Turning Jamaica’s Brain Drain into Brain Gain

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Geneive Brown Metzger is passionate about Jamaica and wants the rest of the country’s diaspora to feel the same. Rather than complain about Jamaica’s brain drain, she is leveraging the diaspora’s human capital wealth in support of the country’s development. “The challenge is how to repatriate those skills on a short term basis. We are not going to tell everyone to move back home, because that’s probably unrealistic. But if you are going to live in England or in North America, how can you give back?”

She believes that the future is in creating “strategic opportunities for professionals and other to give back to Jamaica in a very organized and systematic way.” Beyond the approximately $2 Billion in remittances that diaspora members send each year, she believes that they play a vital role in economic development and foreign direct investment in the island nation.

“The disapora is critically important to Jamaica in a variety of ways,” Ms. Brown Metzger told Kingsley Aikins–the the founder of the Dublin-based consultancy, Diaspora Matters, and the former CEO & President of The Worldwide Ireland Funds–during a 2011 interview with him. Until recently, Ms. Brown Metzger served as the New York Consul General of Jamaica. She has dedicated herself to engaging the diaspora, saying that the Jamaican government wants to involve their diaspora in the national agenda. As Jamaica’s New York Consul General, she represented the largest concentration of Jamaicans in the diaspora and covered a jurisdiction of thirty-three states, Puerto Rico and Bermuda.

Speaking with Mr. Aikins, she stressed the great influence that the diaspora has in shaping global perceptions of Jamaica.”The way we behave in the United States and the other places we live outside of our home country affects Jamaica’s image,” she said. “We also have an impact on policies and politics. We influence our friends and relatives that live back home, in terms of their opinions on political policy and social economic policy.”

She invited the consul generals of a variety of countries including India, China, Ireland, the Dominican Republic, and Israel to speak about their experiences engaging their diaspora community in a lecture series she developed called the Critical Conversations Series: From Immigrant Group to Diaspora Movement Wanting in order to build and share knowledge about best practices exist across diaspora communities. “It’s amazing how much we have in common, and therefore how much we can learn from each other,” she said.

Engaging the American-born diaspora youth is one of her greatest priorities. She encourages members of the second-generation to apply for the Jamaican citizenship to which they are entitled. She also initiated a study abroad program to Jamaica with the City University of New York, saying “I hope that it will entice a lot Caribbean and of course Jamaican students to go back home and really begin to develop an affinity with their homeland as young people.” She envisions that as these students age, their bond with Jamaica will “redound into an ongoing, lifetime support of the country.”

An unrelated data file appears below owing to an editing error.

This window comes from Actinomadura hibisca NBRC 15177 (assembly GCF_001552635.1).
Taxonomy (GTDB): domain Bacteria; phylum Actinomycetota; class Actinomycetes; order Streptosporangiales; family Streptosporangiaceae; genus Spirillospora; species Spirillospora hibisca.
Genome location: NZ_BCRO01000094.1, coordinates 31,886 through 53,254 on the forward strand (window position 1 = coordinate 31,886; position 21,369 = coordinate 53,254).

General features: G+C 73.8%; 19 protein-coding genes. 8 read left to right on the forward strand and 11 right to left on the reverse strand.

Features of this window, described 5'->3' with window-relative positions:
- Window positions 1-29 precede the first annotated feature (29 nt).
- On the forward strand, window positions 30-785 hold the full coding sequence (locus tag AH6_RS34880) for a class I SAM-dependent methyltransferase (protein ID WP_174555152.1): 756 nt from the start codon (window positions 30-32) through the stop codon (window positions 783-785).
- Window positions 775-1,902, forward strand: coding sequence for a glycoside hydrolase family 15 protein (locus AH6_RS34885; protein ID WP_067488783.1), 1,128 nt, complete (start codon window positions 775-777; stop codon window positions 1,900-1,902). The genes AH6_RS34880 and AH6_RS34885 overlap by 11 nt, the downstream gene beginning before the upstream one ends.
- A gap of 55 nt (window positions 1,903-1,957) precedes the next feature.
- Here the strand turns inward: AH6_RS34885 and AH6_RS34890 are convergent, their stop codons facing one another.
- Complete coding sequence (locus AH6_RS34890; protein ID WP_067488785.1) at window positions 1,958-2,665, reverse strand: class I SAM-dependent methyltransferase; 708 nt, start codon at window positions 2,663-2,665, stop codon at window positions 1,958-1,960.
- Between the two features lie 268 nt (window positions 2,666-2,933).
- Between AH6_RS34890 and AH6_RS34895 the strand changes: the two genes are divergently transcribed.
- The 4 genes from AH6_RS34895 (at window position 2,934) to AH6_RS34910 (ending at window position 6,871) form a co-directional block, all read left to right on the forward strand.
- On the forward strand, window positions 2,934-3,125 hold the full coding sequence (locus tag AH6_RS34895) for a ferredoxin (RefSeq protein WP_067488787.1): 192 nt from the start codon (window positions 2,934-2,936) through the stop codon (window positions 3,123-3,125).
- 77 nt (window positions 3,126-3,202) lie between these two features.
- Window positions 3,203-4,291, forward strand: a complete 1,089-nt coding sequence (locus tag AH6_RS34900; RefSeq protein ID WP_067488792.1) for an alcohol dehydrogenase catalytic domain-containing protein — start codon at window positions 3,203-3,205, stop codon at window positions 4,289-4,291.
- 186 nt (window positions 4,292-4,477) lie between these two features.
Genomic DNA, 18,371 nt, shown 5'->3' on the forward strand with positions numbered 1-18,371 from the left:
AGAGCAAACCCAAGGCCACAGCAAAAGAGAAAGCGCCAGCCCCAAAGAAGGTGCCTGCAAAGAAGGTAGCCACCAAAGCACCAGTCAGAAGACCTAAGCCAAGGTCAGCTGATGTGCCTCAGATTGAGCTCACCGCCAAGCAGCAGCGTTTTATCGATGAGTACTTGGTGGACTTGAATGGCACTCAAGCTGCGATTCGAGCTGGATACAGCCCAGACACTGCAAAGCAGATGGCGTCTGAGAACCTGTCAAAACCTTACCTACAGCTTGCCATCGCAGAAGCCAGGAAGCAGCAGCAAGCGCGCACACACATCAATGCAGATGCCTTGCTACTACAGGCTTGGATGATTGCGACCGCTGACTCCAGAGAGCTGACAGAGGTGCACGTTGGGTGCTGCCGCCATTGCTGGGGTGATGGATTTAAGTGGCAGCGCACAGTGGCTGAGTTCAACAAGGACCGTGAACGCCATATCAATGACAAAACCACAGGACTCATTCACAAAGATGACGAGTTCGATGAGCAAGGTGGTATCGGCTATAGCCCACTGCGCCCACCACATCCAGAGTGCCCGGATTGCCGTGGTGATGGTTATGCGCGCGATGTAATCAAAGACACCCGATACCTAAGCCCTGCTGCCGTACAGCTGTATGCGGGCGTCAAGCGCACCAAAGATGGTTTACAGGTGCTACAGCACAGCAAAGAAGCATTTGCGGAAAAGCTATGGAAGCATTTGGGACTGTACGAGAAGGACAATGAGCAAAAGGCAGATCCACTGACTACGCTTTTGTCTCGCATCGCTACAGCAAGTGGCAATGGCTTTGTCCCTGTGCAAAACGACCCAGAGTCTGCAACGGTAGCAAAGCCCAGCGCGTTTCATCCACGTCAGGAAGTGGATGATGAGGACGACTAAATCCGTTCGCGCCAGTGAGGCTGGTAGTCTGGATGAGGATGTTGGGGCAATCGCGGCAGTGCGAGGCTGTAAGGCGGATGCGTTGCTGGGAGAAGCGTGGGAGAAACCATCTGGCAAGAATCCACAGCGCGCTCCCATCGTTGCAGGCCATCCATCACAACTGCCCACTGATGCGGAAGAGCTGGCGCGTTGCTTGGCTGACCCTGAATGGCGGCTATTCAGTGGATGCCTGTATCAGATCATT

The Consul General also excelled  in driving investment to Jamaica in mining, waste management, and housing; fostering collaboration between Jamaica and the US in track and field; advancing Jamaica/US academic exchange; promoting Jamaican Jewry; and attracting philanthropic support for social causes.

Up until her appointment as Consul General in February 2008, Mrs. Brown Metzger was a public relations and marketing consultant–-working in that industry for 28 years in the United States.  The firm she founded in 1984, Geneive Brown Associates, merged with worldwide PR agency Ruder Finn in 1990, and she went on to establish and head the Emerging Markets and Caribbean Business division.

She is a leader in the Caribbean American community where, for more than three decades, she promoted Caribbean-U.S. relations and economic development.  Ms. Brown Metzger is a founding member of the Caribbean American Chamber of Commerce and Industry (CACCI), established in 1985, and she held senior positions at the NAACP Legal Defense and Education Fund and the American Civil Liberties Union. She also has served on advisory committees on the state and local levels, including Governor Mario Cuomo Committee on Black Affairs and the New York City Chancellor’s Committee on Creole Students.

She has been featured in The New York Times, on FOX New York television, Black Entertainment Television (BET), and Upscale magazine and has received many honours for her work and community service, including the Lifetime Achievement Award from the Caribbean American Chamber of Commerce. The Consul General received an Honorary Doctorate of Laws Degree from the University of Technology, Jamaica. Mrs. Brown Metzger holds BA from the CUNY and an MA from Columbia University.